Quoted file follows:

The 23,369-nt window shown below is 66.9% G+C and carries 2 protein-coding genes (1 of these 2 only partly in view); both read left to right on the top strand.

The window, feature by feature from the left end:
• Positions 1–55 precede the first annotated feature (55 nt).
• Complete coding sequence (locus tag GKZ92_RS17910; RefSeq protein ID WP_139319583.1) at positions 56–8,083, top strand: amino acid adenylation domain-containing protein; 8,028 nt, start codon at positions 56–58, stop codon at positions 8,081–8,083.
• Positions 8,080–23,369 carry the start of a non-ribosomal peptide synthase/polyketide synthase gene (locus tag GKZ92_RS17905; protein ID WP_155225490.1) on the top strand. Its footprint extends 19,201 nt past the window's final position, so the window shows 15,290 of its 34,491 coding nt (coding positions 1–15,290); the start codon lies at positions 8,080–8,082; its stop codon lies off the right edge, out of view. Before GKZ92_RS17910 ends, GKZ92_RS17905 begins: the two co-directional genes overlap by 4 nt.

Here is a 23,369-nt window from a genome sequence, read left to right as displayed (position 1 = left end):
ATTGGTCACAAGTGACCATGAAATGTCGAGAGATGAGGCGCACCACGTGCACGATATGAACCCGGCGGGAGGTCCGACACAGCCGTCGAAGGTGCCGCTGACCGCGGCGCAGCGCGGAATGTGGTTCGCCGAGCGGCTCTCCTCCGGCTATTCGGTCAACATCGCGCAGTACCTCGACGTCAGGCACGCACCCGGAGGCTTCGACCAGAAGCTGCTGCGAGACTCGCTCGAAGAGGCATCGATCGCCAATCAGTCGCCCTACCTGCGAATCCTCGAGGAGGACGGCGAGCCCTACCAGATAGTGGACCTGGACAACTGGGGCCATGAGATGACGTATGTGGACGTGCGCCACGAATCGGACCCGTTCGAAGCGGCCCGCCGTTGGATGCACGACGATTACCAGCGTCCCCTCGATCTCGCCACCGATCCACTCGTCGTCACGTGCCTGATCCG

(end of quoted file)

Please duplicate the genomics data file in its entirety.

The 23,369-nt window shown below is 66.9% G+C and carries 2 protein-coding genes (1 of these 2 only partly in view); both read left to right on the top strand.

The window, feature by feature from the left end:
• Positions 1–55 precede the first annotated feature (55 nt).
• Complete coding sequence (locus tag GKZ92_RS17910; RefSeq protein ID WP_139319583.1) at positions 56–8,083, top strand: amino acid adenylation domain-containing protein; 8,028 nt, start codon at positions 56–58, stop codon at positions 8,081–8,083.
• Positions 8,080–23,369 carry the start of a non-ribosomal peptide synthase/polyketide synthase gene (locus tag GKZ92_RS17905; protein ID WP_155225490.1) on the top strand. Its footprint extends 19,201 nt past the window's final position, so the window shows 15,290 of its 34,491 coding nt (coding positions 1–15,290); the start codon lies at positions 8,080–8,082; its stop codon lies off the right edge, out of view. Before GKZ92_RS17910 ends, GKZ92_RS17905 begins: the two co-directional genes overlap by 4 nt.

Here is a 23,369-nt window from a genome sequence, read left to right as displayed (position 1 = left end):
ATTGGTCACAAGTGACCATGAAATGTCGAGAGATGAGGCGCACCACGTGCACGATATGAACCCGGCGGGAGGTCCGACACAGCCGTCGAAGGTGCCGCTGACCGCGGCGCAGCGCGGAATGTGGTTCGCCGAGCGGCTCTCCTCCGGCTATTCGGTCAACATCGCGCAGTACCTCGACGTCAGGCACGCACCCGGAGGCTTCGACCAGAAGCTGCTGCGAGACTCGCTCGAAGAGGCATCGATCGCCAATCAGTCGCCCTACCTGCGAATCCTCGAGGAGGACGGCGAGCCCTACCAGATAGTGGACCTGGACAACTGGGGCCATGAGATGACGTATGTGGACGTGCGCCACGAATCGGACCCGTTCGAAGCGGCCCGCCGTTGGATGCACGACGATTACCAGCGTCCCCTCGATCTCGCCACCGATCCACTCGTCGTCACGTGCCTGATCCG